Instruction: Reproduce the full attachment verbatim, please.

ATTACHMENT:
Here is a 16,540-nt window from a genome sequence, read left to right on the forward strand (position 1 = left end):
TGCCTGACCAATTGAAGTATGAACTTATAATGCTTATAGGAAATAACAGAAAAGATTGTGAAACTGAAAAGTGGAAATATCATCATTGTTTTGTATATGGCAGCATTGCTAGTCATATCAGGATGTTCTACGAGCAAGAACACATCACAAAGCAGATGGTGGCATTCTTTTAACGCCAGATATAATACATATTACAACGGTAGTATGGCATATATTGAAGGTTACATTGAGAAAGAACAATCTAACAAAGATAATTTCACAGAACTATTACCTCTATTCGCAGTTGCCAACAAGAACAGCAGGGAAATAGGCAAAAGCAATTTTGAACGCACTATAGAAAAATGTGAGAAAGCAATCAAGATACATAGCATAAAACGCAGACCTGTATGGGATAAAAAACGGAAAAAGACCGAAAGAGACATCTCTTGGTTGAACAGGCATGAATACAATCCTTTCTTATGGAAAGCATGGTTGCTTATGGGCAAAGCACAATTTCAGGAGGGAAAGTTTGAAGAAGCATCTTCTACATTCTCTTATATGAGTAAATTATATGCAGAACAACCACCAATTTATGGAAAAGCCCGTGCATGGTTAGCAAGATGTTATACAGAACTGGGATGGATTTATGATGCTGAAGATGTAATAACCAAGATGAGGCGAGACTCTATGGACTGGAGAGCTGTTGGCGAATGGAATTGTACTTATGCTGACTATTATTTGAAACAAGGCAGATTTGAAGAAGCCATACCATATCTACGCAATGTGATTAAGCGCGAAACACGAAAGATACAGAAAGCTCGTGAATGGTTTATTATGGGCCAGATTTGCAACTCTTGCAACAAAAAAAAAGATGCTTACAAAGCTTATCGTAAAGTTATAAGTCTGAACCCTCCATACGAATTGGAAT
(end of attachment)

Here is a 16,540-nt window from a genome sequence, read left to right on the forward strand (position 1 = left end):
TGCCTGACCAATTGAAGTATGAACTTATAATGCTTATAGGAAATAACAGAAAAGATTGTGAAACTGAAAAGTGGAAATATCATCATTGTTTTGTATATGGCAGCATTGCTAGTCATATCAGGATGTTCTACGAGCAAGAACACATCACAAAGCAGATGGTGGCATTCTTTTAACGCCAGATATAATACATATTACAACGGTAGTATGGCATATATTGAAGGTTACATTGAGAAAGAACAATCTAACAAAGATAATTTCACAGAACTATTACCTCTATTCGCAGTTGCCAACAAGAACAGCAGGGAAATAGGCAAAAGCAATTTTGAACGCACTATAGAAAAATGTGAGAAAGCAATCAAGATACATAGCATAAAACGCAGACCTGTATGGGATAAAAAACGGAAAAAGACCGAAAGAGACATCTCTTGGTTGAACAGGCATGAATACAATCCTTTCTTATGGAAAGCATGGTTGCTTATGGGCAAAGCACAATTTCAGGAGGGAAAGTTTGAAGAAGCATCTTCTACATTCTCTTATATGAGTAAATTATATGCAGAACAACCACCAATTTATGGAAAAGCCCGTGCATGGTTAGCAAGATGTTATACAGAACTGGGATGGATTTATGATGCTGAAGATGTAATAACCAAGATGAGGCGAGACTCTATGGACTGGAGAGCTGTTGGCGAATGGAATTGTACTTATGCTGACTATTATTTGAAACAAGGCAGATTTGAAGAAGCCATACCATATCTACGCAATGTGATTAAGCGCGAAACACGAAAGATACAGAAAGCTCGTGAATGGTTTATTATGGGCCAGATTTGCAACTCTTGCAACAAAAAAAAAGATGCTTACAAAGCTTATCGTAAAGTTATAAGTCTGAACCCTCCATACGAATTGGAAT